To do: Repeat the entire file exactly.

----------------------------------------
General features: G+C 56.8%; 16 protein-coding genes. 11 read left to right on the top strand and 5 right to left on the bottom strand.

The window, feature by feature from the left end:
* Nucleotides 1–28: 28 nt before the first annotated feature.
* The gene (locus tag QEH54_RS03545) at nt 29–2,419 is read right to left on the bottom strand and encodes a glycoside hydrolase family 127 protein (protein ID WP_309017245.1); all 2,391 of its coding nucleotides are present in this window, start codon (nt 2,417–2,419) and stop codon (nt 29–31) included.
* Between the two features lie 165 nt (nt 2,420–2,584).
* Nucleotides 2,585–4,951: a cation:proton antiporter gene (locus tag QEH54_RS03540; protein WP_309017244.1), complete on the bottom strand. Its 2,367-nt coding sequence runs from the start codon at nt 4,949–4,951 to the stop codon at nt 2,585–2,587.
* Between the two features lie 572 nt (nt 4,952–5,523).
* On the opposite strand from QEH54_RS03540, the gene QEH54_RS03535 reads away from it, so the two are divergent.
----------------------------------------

General features: G+C 56.8%; 16 protein-coding genes. 11 read left to right on the top strand and 5 right to left on the bottom strand.

The window, feature by feature from the left end:
* Nucleotides 1–28: 28 nt before the first annotated feature.
* The gene (locus tag QEH54_RS03545) at nt 29–2,419 is read right to left on the bottom strand and encodes a glycoside hydrolase family 127 protein (protein ID WP_309017245.1); all 2,391 of its coding nucleotides are present in this window, start codon (nt 2,417–2,419) and stop codon (nt 29–31) included.
* Between the two features lie 165 nt (nt 2,420–2,584).
* Nucleotides 2,585–4,951: a cation:proton antiporter gene (locus tag QEH54_RS03540; protein WP_309017244.1), complete on the bottom strand. Its 2,367-nt coding sequence runs from the start codon at nt 4,949–4,951 to the stop codon at nt 2,585–2,587.
* Between the two features lie 572 nt (nt 4,952–5,523).
* On the opposite strand from QEH54_RS03540, the gene QEH54_RS03535 reads away from it, so the two are divergent.